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Unhatched lovebird eggs

DutchBob

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Bob De Lange
Hi, I'm new to this forum and have a question .. First let me paint a picture of my pride and joy; I've build an outdoor walk-in aviary (i live in the UK), 3.6m x 1.8m x 1.8m. We started of with 4 cockatiels, 4 budgies and 4 lovebirds. Now we have 4 cockatiels, 10 budgies and 7 lovebirds. Actually, that's wrong, because .. there are 2 babies . 1 couple has laid an unknown number of eggs, i can't count them because she always sits on them. 1 other lonely female has laid 3 eggs in another box (most likely not fertile) and another couple has laid 5 eggs in another box and when I checked Saturday 2 eggs had hatched .. so, the question is; do I remove the unhatched eggs, and if so, when ?
 

Emma&pico

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Hey I am uk too

@Zara will be able to help you
 

Zara

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Welcome to the Avenue Bob! :)

do I remove the unhatched eggs, and if so, when ?
Leave them in a few days after their due hatch date just to be sure they are not the newer eggs. I´d remove at the latest a week after due hatch date.
Keep in mind that the eggs were laid two days apart, so naturally they will hatch in a similar pattern, or at least a day apart. So if there´s three eggs left, it could take 3-6 days for them to hatch.

Eggs in the nest is not a bad thing, they can help the other little chicks to support themselves, hold their heads up and also prevent the hen from brooding too tight (which can lead to splayed legs).

Just to add, I would sit and work out what you want to aviary to end up like. Those three bird species you say are all quite prolific breeders and you can quickly become overrun with chicks. I would set a limit for each species, and keep it quite low as to ensure they have maximum access to space as possible.
 
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DutchBob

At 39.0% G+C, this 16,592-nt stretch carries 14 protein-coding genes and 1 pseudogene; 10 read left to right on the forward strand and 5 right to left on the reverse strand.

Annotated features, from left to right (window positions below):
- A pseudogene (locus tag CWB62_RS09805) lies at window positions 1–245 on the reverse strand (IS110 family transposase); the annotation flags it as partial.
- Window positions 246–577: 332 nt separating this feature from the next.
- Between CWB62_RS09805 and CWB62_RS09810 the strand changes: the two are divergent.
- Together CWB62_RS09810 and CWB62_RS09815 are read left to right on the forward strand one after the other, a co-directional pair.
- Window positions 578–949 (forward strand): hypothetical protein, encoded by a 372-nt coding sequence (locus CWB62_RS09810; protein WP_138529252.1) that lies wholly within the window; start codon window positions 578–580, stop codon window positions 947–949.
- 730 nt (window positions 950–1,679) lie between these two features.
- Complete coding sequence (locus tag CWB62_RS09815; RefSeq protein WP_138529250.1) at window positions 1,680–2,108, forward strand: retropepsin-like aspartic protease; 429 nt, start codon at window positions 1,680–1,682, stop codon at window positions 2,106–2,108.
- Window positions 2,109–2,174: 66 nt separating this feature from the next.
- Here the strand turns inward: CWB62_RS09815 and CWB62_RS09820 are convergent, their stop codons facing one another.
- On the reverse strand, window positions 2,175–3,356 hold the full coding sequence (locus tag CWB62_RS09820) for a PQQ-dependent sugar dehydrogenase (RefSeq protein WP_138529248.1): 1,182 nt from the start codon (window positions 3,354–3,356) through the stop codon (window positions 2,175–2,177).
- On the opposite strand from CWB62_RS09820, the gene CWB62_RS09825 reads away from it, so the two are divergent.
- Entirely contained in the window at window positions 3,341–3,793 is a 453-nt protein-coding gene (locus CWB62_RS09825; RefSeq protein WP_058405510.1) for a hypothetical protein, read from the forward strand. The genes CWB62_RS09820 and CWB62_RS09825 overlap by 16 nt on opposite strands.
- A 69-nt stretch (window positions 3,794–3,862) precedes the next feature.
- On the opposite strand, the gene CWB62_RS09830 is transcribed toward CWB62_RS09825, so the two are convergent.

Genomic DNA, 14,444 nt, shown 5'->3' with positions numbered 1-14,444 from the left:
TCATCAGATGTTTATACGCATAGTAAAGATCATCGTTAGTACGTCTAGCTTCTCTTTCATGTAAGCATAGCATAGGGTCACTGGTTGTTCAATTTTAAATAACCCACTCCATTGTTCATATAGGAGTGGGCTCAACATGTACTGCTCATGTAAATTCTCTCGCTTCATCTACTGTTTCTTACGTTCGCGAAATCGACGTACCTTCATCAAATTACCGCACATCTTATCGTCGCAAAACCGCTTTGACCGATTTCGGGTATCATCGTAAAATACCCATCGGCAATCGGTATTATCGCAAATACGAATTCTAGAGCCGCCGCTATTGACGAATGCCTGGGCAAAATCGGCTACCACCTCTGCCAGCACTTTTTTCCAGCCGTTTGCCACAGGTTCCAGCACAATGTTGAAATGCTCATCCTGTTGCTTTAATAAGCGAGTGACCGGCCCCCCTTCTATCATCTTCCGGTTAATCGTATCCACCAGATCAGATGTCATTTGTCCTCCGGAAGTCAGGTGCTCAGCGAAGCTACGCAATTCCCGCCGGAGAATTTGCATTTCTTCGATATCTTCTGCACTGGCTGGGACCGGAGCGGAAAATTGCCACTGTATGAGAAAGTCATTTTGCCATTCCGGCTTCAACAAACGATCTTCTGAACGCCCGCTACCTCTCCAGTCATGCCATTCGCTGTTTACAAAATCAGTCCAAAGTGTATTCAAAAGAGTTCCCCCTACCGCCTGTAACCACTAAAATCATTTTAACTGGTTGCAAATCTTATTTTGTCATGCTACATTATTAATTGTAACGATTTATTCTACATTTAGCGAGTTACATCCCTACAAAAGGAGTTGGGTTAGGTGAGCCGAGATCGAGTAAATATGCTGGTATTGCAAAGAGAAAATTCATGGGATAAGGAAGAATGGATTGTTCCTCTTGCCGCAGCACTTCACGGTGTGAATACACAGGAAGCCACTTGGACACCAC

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Thanks for your reply ;)

I knew about the egg every 2nd day, so I'll try to have another look this weekend.

Regarding the number, I don't think there'll be overcrowding soon with such a big aviary, and on top of that the budgies and cockatiels have never gone into any box, so I imagine they're still too young. I'm more worried by possible inbreeding in such an uncontrolled environment.

One more question; I can't see clearly into the box of the other pair, I just got a glimpse of the eggs (using an inspection camera). Now if it turns out all these eggs are infertile, should I remove them, and will removing them incite the hen to lay again ? And also, she's made a very elaborate nest (whereas the other pair has barely brought in any nesting material), should I leave the nest as is or should I take everything out to let her start over ?
 

Zara

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I'm more worried by possible inbreeding in such an uncontrolled environment.
When you only have one aviary, it´s best to buy your birds, and not allow breeding, by means of removing the nest boxes and replacing with shelves, platforms and perches, and removing any eggs laid and replacing with dummy eggs. This way you don´t accidentally have inbred birds.
Those who colony breed, will have various aviaries and log where the birds from which lines go, and move the chicks around to separate them to mix with new blood. As lovebirds mate for life, it´s not common for them to wander off and pair with another bird unless their mate dies.
I would recommend only allowing very few clutches from your bought birds, and when those youngsters go off and find mates, remove their eggs to stop breeding.